In 1633, Galileo was convicted of suspected heresy by the Roman Inquisition. He was forced to recant Copernicanism under threat of torture, and spent the rest of his life under house arrest.
The Dialogue was placed on the Church’s Index of Forbidden Books — where it remained until 1835.
The Emperor’s method February 3, 2013Posted by Ezra Resnick in Science.
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“We are two highly skilled tailors, and after many years of research we have invented an extraordinary method to weave a cloth of exquisite beauty — which is invisible to anyone who is too stupid to appreciate its quality.”
“Your proposition sounds very interesting,” said the Emperor, “and I would very much like to own a suit made of such an amazing fabric.”
The tailors rubbed their hands and smiled.
“But before I commission your services,” continued the Emperor, “I’m sure you wouldn’t mind taking a little time to demonstrate your product’s extraordinary properties.”
“Of course,” replied the tailors. “It would be our privilege to help your Highness try on our—”
“That’s not what I had in mind,” the Emperor interrupted. “I have a method that I employ in such situations, and it has served me well. Here is what you must do: We shall summon one hundred of my wisest subjects, and divide them into two groups of equal size. (We shall let chance determine who joins which group, by the flipping of a golden coin.) One group shall be presented with a steward clothed in your fabulous fabric; while the other group shall be presented with a steward wearing nothing at all. We shall then see how many members of each group claim to have seen any clothes.”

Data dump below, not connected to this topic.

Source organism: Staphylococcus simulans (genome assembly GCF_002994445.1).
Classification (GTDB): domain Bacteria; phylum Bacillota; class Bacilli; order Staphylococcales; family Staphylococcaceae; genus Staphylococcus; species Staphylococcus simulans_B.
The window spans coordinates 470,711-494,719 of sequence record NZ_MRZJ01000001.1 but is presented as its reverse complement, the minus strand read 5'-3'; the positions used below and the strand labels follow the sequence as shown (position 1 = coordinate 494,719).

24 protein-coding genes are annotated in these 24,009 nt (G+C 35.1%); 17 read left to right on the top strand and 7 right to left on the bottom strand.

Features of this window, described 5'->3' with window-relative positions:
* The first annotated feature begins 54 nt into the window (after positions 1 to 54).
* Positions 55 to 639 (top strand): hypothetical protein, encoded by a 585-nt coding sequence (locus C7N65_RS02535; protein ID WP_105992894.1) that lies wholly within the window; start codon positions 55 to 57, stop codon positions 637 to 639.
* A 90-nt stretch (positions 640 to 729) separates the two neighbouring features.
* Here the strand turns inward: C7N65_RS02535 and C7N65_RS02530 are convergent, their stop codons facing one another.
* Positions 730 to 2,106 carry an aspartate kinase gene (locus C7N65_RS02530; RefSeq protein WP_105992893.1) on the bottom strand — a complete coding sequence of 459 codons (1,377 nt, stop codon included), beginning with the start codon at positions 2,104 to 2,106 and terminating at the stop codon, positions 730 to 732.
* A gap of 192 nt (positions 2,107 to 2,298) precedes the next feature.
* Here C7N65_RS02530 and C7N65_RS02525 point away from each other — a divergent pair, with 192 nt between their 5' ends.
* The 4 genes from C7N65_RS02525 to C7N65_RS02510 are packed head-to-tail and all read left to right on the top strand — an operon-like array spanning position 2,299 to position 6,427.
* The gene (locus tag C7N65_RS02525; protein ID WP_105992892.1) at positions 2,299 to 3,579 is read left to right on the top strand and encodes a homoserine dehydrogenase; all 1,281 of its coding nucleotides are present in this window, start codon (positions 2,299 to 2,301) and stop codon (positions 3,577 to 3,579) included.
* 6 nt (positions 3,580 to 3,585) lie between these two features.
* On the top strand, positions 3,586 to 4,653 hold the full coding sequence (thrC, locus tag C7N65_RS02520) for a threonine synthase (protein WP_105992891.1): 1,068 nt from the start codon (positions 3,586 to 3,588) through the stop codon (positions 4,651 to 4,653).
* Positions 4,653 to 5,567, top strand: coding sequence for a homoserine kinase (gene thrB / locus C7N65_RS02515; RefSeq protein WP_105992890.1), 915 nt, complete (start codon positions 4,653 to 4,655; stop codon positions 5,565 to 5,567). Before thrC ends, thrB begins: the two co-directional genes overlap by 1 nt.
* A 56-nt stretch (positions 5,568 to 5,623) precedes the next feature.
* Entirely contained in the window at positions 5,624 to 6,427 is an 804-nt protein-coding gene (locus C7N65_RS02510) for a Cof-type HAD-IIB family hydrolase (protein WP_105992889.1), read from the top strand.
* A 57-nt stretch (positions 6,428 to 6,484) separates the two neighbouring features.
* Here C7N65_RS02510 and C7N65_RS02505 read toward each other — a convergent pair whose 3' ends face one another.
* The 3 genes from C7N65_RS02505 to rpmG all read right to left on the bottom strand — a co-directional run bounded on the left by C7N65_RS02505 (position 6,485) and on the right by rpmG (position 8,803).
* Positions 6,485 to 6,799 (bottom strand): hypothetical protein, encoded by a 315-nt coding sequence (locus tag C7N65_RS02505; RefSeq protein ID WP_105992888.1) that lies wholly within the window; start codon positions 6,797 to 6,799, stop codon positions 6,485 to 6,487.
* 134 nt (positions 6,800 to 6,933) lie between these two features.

The tailors exchanged glances, dismayed. “We would love to oblige your Highness,” they said, “but we fear the proposed method is flawed: in our experience, true wisdom is very rare; so it is quite possible that none of the summoned subjects will be capable of seeing our wondrous fabric.”
“I see,” said the Emperor coldly. “Tell me, then: Is there some set of questions, some test we can administer, in order to determine in advance whether a person is wise enough to be able to detect your amazing cloth?”
“Actually, your Highness,” replied the tailors, “we’ve found that the only reliable indicator that a person is wise enough to see our material is that he does, in fact, see it.”